CHICAGO, Jan. 27 (UPI) -- The more than 68,000 members of Chicago-area gangs often rely on the Internet to coordinate crimes and provoke rival gang members, a law enforcement book says.
The Chicago Crime Commission Gang Book says gang members use computers and smartphones for "cybertagging" -- graffiti on Web sites -- and sometimes boast of their crimes online, the Chicago Sun-Times reported Friday.
"They're tagging Web sites with information that is provocative and incites violence," said Jody Weis, former Chicago police superintendent and president of the commission.
"They can talk to their whole gang this fast," Weis said, snapping his fingers. "They can send a message: 'Everybody meet at this corner at this time.' And everybody's got it."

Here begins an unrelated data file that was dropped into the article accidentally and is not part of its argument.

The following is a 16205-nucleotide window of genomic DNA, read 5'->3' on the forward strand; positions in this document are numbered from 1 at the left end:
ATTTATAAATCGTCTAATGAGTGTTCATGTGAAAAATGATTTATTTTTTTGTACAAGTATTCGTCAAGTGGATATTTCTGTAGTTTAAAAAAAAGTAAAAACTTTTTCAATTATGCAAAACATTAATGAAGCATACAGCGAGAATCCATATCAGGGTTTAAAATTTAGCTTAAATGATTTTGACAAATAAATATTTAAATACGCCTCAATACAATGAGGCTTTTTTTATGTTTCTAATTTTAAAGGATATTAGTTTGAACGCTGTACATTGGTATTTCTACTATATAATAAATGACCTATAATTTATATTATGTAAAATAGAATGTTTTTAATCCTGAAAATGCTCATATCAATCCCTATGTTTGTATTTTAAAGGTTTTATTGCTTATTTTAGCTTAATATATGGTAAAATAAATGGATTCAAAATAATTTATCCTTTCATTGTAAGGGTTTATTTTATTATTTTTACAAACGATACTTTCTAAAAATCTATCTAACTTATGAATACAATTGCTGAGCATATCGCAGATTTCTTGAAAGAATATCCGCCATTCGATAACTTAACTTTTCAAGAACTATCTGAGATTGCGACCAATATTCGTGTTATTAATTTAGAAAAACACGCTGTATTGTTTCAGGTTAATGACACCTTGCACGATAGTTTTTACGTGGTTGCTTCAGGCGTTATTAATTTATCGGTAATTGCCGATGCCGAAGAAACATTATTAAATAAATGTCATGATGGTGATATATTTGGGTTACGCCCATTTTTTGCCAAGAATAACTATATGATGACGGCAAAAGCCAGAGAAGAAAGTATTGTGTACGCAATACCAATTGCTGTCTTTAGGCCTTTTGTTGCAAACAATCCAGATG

Two-thirds of school violence is linked to social-media sites, Weis said.
"You and I get in an argument on Facebook and the next thing you know, I'm shooting your sister or you're shooting my brother," he said.
Weis said in a news release the 320-page book serves as a training tool for law enforcement, educators, parents and businesses, the Chicago Tribune reported.
Web communication sometimes enables law enforcement to gain information about activities of the 73 street gangs, the book says.
The Sun-Times said the book pointed to gang members' Web communication about shooting at police officers, threatening a witnesses in a murder trial and boasting about drug dealing, and last year Chicago police monitored social media sites to battle young people robbing and assaulting people in the downtown area.
"Social media is now used as part of good police work," said Leo Schmitz, commander of the Englewood District and former head of gang enforcement for the Chicago Police Department.